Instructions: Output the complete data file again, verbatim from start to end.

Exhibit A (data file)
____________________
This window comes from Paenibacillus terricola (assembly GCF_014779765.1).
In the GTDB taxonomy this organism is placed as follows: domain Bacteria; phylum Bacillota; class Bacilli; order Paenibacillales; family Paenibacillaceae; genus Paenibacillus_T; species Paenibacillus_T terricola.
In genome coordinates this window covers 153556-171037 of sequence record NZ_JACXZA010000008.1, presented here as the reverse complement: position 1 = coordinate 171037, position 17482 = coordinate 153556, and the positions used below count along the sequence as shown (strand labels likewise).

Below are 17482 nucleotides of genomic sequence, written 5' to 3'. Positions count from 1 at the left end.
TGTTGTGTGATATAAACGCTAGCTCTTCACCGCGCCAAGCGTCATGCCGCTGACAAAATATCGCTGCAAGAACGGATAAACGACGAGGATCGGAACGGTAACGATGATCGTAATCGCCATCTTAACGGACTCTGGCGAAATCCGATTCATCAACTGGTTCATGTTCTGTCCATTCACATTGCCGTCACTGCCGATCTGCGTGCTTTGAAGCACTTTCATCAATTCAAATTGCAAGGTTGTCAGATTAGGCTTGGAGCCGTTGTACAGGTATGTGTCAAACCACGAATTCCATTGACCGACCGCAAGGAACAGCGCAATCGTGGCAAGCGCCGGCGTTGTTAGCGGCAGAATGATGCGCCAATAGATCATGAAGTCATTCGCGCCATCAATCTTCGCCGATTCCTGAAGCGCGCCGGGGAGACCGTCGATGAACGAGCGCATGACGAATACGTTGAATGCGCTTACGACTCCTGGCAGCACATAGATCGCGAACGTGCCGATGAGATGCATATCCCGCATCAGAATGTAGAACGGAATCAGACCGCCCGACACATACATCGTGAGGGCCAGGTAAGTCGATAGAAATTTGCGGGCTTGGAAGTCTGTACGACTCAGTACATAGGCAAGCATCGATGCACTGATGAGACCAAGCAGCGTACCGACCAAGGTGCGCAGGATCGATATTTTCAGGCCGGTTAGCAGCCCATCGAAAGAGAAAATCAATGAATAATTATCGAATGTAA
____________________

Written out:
This window comes from Paenibacillus terricola (assembly GCF_014779765.1).
In the GTDB taxonomy this organism is placed as follows: domain Bacteria; phylum Bacillota; class Bacilli; order Paenibacillales; family Paenibacillaceae; genus Paenibacillus_T; species Paenibacillus_T terricola.
In genome coordinates this window covers 153556-171037 of sequence record NZ_JACXZA010000008.1, presented here as the reverse complement: position 1 = coordinate 171037, position 17482 = coordinate 153556, and the positions used below count along the sequence as shown (strand labels likewise).

Below are 17482 nucleotides of genomic sequence, written 5' to 3'. Positions count from 1 at the left end.
TGTTGTGTGATATAAACGCTAGCTCTTCACCGCGCCAAGCGTCATGCCGCTGACAAAATATCGCTGCAAGAACGGATAAACGACGAGGATCGGAACGGTAACGATGATCGTAATCGCCATCTTAACGGACTCTGGCGAAATCCGATTCATCAACTGGTTCATGTTCTGTCCATTCACATTGCCGTCACTGCCGATCTGCGTGCTTTGAAGCACTTTCATCAATTCAAATTGCAAGGTTGTCAGATTAGGCTTGGAGCCGTTGTACAGGTATGTGTCAAACCACGAATTCCATTGACCGACCGCAAGGAACAGCGCAATCGTGGCAAGCGCCGGCGTTGTTAGCGGCAGAATGATGCGCCAATAGATCATGAAGTCATTCGCGCCATCAATCTTCGCCGATTCCTGAAGCGCGCCGGGGAGACCGTCGATGAACGAGCGCATGACGAATACGTTGAATGCGCTTACGACTCCTGGCAGCACATAGATCGCGAACGTGCCGATGAGATGCATATCCCGCATCAGAATGTAGAACGGAATCAGACCGCCCGACACATACATCGTGAGGGCCAGGTAAGTCGATAGAAATTTGCGGGCTTGGAAGTCTGTACGACTCAGTACATAGGCAAGCATCGATGCACTGATGAGACCAAGCAGCGTACCGACCAAGGTGCGCAGGATCGATATTTTCAGGCCGGTTAGCAGCCCATCGAAAGAGAAAATCAATGAATAATTATCGAATGTAA